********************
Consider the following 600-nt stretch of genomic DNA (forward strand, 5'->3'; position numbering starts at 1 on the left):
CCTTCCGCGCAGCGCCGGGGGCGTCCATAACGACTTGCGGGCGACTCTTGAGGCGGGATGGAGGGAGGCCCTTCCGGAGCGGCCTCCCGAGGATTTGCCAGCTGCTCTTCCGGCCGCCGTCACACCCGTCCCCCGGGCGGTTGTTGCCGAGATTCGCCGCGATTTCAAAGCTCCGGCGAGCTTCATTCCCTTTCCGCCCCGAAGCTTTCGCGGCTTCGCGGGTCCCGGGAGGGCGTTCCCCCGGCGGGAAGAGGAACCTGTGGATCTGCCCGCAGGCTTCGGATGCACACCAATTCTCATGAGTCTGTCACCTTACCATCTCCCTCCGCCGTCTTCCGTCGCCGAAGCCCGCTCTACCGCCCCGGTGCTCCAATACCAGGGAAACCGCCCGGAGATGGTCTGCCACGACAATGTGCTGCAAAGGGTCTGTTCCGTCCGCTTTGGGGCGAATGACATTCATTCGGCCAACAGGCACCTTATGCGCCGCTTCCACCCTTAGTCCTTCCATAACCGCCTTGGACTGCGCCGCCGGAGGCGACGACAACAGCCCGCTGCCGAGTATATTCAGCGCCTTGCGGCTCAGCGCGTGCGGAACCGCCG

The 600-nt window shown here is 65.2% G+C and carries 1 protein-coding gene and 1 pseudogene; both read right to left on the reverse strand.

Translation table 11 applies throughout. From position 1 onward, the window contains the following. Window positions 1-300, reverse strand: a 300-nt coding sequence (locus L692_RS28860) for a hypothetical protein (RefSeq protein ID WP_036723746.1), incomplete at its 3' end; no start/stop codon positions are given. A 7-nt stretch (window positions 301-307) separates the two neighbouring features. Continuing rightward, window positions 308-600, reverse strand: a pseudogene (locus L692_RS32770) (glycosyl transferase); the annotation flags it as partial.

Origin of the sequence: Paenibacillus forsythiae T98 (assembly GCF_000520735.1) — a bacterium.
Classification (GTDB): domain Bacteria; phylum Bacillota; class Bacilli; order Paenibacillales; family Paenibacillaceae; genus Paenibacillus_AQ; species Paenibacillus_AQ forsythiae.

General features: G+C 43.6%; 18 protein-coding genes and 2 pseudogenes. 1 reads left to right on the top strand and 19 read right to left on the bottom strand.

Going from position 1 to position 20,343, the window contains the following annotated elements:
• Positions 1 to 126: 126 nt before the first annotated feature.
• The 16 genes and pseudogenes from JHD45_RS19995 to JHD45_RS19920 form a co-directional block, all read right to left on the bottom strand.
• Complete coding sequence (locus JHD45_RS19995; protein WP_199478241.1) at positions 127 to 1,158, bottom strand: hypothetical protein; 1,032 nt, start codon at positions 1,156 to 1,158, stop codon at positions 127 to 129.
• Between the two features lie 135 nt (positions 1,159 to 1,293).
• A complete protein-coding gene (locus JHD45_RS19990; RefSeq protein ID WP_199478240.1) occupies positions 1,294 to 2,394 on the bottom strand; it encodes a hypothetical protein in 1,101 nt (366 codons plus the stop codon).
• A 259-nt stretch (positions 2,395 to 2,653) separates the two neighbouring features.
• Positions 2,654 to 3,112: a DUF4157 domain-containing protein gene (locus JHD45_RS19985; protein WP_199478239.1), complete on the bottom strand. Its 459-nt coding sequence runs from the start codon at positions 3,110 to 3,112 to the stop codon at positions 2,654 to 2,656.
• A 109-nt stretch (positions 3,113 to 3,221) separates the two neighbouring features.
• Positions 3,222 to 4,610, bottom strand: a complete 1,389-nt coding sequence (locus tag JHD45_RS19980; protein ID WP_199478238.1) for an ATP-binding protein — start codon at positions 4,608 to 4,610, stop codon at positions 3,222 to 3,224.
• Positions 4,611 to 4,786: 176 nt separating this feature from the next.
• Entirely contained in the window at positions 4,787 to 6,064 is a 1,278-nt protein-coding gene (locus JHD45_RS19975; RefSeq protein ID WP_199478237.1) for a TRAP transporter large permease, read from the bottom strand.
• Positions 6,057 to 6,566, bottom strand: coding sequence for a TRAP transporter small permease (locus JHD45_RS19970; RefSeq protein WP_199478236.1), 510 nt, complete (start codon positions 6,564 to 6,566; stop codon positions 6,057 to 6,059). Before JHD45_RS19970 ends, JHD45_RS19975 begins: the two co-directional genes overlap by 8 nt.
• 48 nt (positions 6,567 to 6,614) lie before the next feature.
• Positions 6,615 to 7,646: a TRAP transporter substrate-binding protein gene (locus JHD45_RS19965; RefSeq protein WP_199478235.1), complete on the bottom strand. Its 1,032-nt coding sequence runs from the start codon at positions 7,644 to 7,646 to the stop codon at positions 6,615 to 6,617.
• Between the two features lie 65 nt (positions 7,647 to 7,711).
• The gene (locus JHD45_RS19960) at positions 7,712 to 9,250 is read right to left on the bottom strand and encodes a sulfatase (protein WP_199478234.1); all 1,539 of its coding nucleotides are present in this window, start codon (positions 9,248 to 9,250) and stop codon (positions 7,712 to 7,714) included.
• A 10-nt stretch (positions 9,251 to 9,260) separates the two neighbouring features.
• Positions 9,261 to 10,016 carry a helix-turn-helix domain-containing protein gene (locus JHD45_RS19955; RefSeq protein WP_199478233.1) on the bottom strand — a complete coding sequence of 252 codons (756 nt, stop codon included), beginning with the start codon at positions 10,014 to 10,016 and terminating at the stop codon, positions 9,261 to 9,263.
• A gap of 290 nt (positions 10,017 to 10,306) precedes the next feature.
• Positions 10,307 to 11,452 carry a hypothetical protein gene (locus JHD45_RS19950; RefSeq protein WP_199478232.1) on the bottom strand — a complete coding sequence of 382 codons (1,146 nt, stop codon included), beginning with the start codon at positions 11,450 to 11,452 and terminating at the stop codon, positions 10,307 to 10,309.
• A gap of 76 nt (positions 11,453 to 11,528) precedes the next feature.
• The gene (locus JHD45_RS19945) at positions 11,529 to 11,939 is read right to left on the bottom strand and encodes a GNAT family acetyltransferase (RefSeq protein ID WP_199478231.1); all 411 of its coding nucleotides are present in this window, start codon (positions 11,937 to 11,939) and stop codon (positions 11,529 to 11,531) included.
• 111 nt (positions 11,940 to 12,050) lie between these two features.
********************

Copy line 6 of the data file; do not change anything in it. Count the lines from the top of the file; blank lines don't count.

Classification (GTDB): domain Bacteria; phylum Bacillota; class Bacilli; order Paenibacillales; family Paenibacillaceae; genus Paenibacillus_AQ; species Paenibacillus_AQ forsythiae.